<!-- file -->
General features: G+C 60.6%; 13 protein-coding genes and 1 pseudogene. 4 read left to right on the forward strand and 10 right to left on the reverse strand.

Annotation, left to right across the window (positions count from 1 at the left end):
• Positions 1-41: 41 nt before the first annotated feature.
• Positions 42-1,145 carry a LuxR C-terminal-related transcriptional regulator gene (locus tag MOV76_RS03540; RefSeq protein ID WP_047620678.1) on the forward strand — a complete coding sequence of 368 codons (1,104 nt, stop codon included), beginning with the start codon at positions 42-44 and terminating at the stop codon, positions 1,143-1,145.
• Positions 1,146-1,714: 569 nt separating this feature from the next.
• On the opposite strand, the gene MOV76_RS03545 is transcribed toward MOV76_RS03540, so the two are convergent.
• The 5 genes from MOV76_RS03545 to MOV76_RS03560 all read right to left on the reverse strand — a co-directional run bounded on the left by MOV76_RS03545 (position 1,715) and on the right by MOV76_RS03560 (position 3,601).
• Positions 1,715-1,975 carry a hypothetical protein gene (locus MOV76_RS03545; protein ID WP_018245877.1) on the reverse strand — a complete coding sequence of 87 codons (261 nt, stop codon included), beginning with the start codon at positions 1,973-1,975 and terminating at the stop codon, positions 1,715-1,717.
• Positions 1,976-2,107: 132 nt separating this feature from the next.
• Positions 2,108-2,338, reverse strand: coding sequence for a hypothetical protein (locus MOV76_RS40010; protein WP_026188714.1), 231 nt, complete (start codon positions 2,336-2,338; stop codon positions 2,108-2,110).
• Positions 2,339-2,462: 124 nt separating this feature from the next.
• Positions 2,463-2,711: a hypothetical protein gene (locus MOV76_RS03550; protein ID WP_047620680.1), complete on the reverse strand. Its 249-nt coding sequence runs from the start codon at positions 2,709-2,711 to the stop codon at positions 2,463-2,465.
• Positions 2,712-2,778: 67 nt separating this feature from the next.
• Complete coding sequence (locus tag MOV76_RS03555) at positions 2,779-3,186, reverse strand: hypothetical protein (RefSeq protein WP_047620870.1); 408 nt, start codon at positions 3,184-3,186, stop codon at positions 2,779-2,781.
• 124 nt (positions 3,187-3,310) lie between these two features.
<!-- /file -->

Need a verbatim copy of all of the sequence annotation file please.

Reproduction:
General features: G+C 60.6%; 13 protein-coding genes and 1 pseudogene. 4 read left to right on the forward strand and 10 right to left on the reverse strand.

Annotation, left to right across the window (positions count from 1 at the left end):
• Positions 1-41: 41 nt before the first annotated feature.
• Positions 42-1,145 carry a LuxR C-terminal-related transcriptional regulator gene (locus tag MOV76_RS03540; RefSeq protein ID WP_047620678.1) on the forward strand — a complete coding sequence of 368 codons (1,104 nt, stop codon included), beginning with the start codon at positions 42-44 and terminating at the stop codon, positions 1,143-1,145.
• Positions 1,146-1,714: 569 nt separating this feature from the next.
• On the opposite strand, the gene MOV76_RS03545 is transcribed toward MOV76_RS03540, so the two are convergent.
• The 5 genes from MOV76_RS03545 to MOV76_RS03560 all read right to left on the reverse strand — a co-directional run bounded on the left by MOV76_RS03545 (position 1,715) and on the right by MOV76_RS03560 (position 3,601).
• Positions 1,715-1,975 carry a hypothetical protein gene (locus MOV76_RS03545; protein ID WP_018245877.1) on the reverse strand — a complete coding sequence of 87 codons (261 nt, stop codon included), beginning with the start codon at positions 1,973-1,975 and terminating at the stop codon, positions 1,715-1,717.
• Positions 1,976-2,107: 132 nt separating this feature from the next.
• Positions 2,108-2,338, reverse strand: coding sequence for a hypothetical protein (locus MOV76_RS40010; protein WP_026188714.1), 231 nt, complete (start codon positions 2,336-2,338; stop codon positions 2,108-2,110).
• Positions 2,339-2,462: 124 nt separating this feature from the next.
• Positions 2,463-2,711: a hypothetical protein gene (locus MOV76_RS03550; protein ID WP_047620680.1), complete on the reverse strand. Its 249-nt coding sequence runs from the start codon at positions 2,709-2,711 to the stop codon at positions 2,463-2,465.
• Positions 2,712-2,778: 67 nt separating this feature from the next.
• Complete coding sequence (locus tag MOV76_RS03555) at positions 2,779-3,186, reverse strand: hypothetical protein (RefSeq protein WP_047620870.1); 408 nt, start codon at positions 3,184-3,186, stop codon at positions 2,779-2,781.
• 124 nt (positions 3,187-3,310) lie between these two features.